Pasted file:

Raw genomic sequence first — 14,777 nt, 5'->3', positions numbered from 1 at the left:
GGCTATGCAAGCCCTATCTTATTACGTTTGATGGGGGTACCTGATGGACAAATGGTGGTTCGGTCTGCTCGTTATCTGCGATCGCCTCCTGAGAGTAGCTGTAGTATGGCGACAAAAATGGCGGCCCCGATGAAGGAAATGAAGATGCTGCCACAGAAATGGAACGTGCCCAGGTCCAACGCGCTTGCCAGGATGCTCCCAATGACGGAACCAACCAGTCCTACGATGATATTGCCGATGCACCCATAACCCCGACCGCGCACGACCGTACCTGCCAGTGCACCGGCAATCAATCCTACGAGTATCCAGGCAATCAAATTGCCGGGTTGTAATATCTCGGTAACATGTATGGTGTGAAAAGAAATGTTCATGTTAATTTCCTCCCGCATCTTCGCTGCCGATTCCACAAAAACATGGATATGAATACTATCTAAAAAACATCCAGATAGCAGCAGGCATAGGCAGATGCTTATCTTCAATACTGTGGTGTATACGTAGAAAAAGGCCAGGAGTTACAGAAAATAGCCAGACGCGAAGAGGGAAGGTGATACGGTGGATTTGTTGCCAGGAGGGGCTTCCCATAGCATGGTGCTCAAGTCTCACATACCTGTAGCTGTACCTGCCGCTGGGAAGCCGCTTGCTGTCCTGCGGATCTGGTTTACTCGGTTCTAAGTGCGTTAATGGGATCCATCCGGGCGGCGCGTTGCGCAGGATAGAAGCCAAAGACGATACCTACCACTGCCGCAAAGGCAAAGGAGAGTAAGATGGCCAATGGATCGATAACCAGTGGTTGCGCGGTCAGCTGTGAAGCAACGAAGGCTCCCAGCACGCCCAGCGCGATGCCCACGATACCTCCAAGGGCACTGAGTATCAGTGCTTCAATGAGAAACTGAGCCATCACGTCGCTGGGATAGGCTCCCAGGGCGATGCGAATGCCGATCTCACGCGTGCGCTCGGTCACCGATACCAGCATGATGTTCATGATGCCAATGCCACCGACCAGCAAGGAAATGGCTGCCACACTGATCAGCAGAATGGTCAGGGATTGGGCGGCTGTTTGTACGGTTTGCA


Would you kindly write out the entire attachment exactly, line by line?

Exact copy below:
Raw genomic sequence first — 14,777 nt, 5'->3', positions numbered from 1 at the left:
GGCTATGCAAGCCCTATCTTATTACGTTTGATGGGGGTACCTGATGGACAAATGGTGGTTCGGTCTGCTCGTTATCTGCGATCGCCTCCTGAGAGTAGCTGTAGTATGGCGACAAAAATGGCGGCCCCGATGAAGGAAATGAAGATGCTGCCACAGAAATGGAACGTGCCCAGGTCCAACGCGCTTGCCAGGATGCTCCCAATGACGGAACCAACCAGTCCTACGATGATATTGCCGATGCACCCATAACCCCGACCGCGCACGACCGTACCTGCCAGTGCACCGGCAATCAATCCTACGAGTATCCAGGCAATCAAATTGCCGGGTTGTAATATCTCGGTAACATGTATGGTGTGAAAAGAAATGTTCATGTTAATTTCCTCCCGCATCTTCGCTGCCGATTCCACAAAAACATGGATATGAATACTATCTAAAAAACATCCAGATAGCAGCAGGCATAGGCAGATGCTTATCTTCAATACTGTGGTGTATACGTAGAAAAAGGCCAGGAGTTACAGAAAATAGCCAGACGCGAAGAGGGAAGGTGATACGGTGGATTTGTTGCCAGGAGGGGCTTCCCATAGCATGGTGCTCAAGTCTCACATACCTGTAGCTGTACCTGCCGCTGGGAAGCCGCTTGCTGTCCTGCGGATCTGGTTTACTCGGTTCTAAGTGCGTTAATGGGATCCATCCGGGCGGCGCGTTGCGCAGGATAGAAGCCAAAGACGATACCTACCACTGCCGCAAAGGCAAAGGAGAGTAAGATGGCCAATGGATCGATAACCAGTGGTTGCGCGGTCAGCTGTGAAGCAACGAAGGCTCCCAGCACGCCCAGCGCGATGCCCACGATACCTCCAAGGGCACTGAGTATCAGTGCTTCAATGAGAAACTGAGCCATCACGTCGCTGGGATAGGCTCCCAGGGCGATGCGAATGCCGATCTCACGCGTGCGCTCGGTCACCGATACCAGCATGATGTTCATGATGCCAATGCCACCGACCAGCAAGGAAATGGCTGCCACACTGATCAGCAGAATGGTCAGGGATTGGGCGGCTGTTTGTACGGTTTGCA